The at least one processor may be caused to determine a game object at the initial user input initiation position.

The at least one processor may be caused to store the determined object in at least one memory until detection of the final user input position.

The particular object to be selected may be the determined object.

The at least one processor may be caused to display a first gameboard arrangement in a first display area.

The at least one processor may be caused to cause a particular object to be selected if the final user input position is in the first display area.

The at least one processor may be caused to cause a particular object to be selected if the distance between the initial user input position and the final user position exceeds a threshold.

The at least one processor in connection or communication with at least one memory may be configured t may be caused to o determine a trajectory of movement having a first component in a first direction and a second component in a second direction, wherein the first direction is orthogonal to the second direction.

The at least one processor may be caused to cause a particular object to be selected if the first component is larger than the second component.

The at least one processor may be caused to cause a particular object to be selected if the trajectory extends a distance in the first direction which exceeds a threshold.

The at least one processor may be caused to cause a different subset to be displayed if the second component is larger than the first component.

The at least one processor in connection or communication with at least one memory may be configured to cause a plurality of different subsets to be displayed until a final user input position is detected.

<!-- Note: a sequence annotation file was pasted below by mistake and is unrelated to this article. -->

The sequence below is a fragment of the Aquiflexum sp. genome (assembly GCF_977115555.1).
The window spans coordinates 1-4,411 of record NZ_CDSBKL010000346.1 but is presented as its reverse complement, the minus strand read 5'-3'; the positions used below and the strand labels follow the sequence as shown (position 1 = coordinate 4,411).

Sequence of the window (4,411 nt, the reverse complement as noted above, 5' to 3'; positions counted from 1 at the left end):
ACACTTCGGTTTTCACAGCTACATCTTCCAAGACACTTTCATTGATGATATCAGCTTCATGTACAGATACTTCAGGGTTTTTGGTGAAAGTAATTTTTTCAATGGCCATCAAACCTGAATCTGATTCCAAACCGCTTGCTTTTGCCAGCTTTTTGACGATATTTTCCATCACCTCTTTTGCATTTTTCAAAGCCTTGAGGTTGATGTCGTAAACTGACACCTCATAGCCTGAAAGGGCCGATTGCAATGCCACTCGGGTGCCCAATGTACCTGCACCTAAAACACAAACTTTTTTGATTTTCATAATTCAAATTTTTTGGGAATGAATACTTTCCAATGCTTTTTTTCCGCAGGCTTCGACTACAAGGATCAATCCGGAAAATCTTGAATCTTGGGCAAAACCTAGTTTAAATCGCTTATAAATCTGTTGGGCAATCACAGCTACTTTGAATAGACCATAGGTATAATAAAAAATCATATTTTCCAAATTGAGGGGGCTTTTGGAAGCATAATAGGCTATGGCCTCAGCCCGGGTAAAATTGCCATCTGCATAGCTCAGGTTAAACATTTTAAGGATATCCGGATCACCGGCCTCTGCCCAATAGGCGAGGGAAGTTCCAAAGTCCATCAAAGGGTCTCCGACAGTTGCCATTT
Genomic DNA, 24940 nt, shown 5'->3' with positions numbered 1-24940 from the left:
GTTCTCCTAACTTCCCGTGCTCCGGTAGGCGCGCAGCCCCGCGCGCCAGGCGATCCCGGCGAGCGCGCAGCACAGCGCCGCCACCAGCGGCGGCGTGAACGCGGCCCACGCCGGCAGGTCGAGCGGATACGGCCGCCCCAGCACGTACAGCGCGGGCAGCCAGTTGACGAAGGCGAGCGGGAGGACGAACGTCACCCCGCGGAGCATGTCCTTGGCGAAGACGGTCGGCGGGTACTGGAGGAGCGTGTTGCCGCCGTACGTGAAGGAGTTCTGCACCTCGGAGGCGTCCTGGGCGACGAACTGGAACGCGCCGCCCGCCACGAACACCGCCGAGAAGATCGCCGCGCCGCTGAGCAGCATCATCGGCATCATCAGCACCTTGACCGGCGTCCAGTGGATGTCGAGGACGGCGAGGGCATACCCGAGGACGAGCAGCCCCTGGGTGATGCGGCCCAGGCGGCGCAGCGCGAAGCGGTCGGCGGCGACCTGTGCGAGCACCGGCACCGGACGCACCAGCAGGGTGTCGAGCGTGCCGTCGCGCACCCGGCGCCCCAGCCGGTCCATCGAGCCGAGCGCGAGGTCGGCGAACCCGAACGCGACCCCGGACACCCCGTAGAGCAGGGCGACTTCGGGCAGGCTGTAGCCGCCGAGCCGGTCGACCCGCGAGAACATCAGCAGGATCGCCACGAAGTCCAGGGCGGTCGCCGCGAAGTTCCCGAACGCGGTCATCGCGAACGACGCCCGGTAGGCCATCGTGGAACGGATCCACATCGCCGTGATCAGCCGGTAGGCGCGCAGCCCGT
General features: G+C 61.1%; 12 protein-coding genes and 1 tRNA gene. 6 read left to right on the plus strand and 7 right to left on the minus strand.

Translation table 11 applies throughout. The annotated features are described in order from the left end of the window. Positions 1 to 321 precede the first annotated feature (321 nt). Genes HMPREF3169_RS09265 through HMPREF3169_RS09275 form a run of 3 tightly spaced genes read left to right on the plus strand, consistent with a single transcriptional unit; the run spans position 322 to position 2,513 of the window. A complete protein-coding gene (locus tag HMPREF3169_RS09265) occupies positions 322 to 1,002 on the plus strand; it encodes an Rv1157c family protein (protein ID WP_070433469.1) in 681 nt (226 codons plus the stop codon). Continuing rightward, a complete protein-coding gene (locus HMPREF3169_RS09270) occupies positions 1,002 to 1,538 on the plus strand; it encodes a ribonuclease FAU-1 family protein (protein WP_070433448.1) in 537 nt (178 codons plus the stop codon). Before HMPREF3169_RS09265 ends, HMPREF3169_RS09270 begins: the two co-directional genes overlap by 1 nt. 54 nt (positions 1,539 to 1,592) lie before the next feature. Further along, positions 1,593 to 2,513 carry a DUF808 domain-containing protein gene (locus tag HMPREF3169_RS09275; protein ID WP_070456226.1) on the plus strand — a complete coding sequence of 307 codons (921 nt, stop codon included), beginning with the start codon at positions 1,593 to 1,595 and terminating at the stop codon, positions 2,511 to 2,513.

The at least one processor may be caused to determine acceleration in dependence of a user input and causing the plurality of different subsets to be displayed with a speed dependent on the acceleration.

The at least one processor may be caused to determine frequency of a plurality of user inputs and causing a plurality of different subsets to be displayed with a speed dependent on the frequency.

The at least one may be caused to cause the subset of objects to be displayed in an annular or linear arrangement.

The at least one processor may be caused to cause at least one object to be displayed with a first display characteristic.

The at least one processor may be caused to cause a different object to be displayed with the first display characteristic if a different subset is to be displayed.

The at least one processor in connection or communication with at least one memory may be configured to control the size of a game object dependent on the position of the game object.

The game object to be selected may provide a function in a game.

Other aspects and features are described with reference to the appended claims.

BRIEF DESCRIPTION OF DRAWINGS

To understand some embodiments, reference will now be made by way of example only to the accompanying drawings, in which:

FIG. 1 shows an example client or user device of an embodiment;

FIG. 2 illustrates an example system in which some embodiments may be provided;

FIG. 3 is a flowchart illustrating steps of a method according to an embodiment;

FIG. 4 is a flowchart illustrating an algorithm according to an embodiment;

FIG. 5 is a flowchart illustrating an algorithm according to an embodiment;

FIG. 6 is a flowchart illustrating another algorithm according to an embodiment;

FIG. 7 illustrates a game board with an example user input;

FIG. 8 illustrates the game board with an alternative user input;

FIG. 9 illustrates an alternative game board;

FIG. 10 illustrates a game board displaying a confirmation message

DETAILED DESCRIPTION OF THE INVENTION

A schematic view of a client or user device 100 according to an embodiment is shown in FIG. 1. All of the blocks shown are implemented by suitable circuitry. The blocks may be implemented in hardware and/or software. The user device may have a control part 110. The control part 110 has one or more processors 115 and one or more memories 120. The control part 110 is also shown as having a graphics controller 125 and a sound controller 130. It should be appreciated that one or other or both of the graphics controller 125 and sound controller 130 may be provided by the one or more processors 115.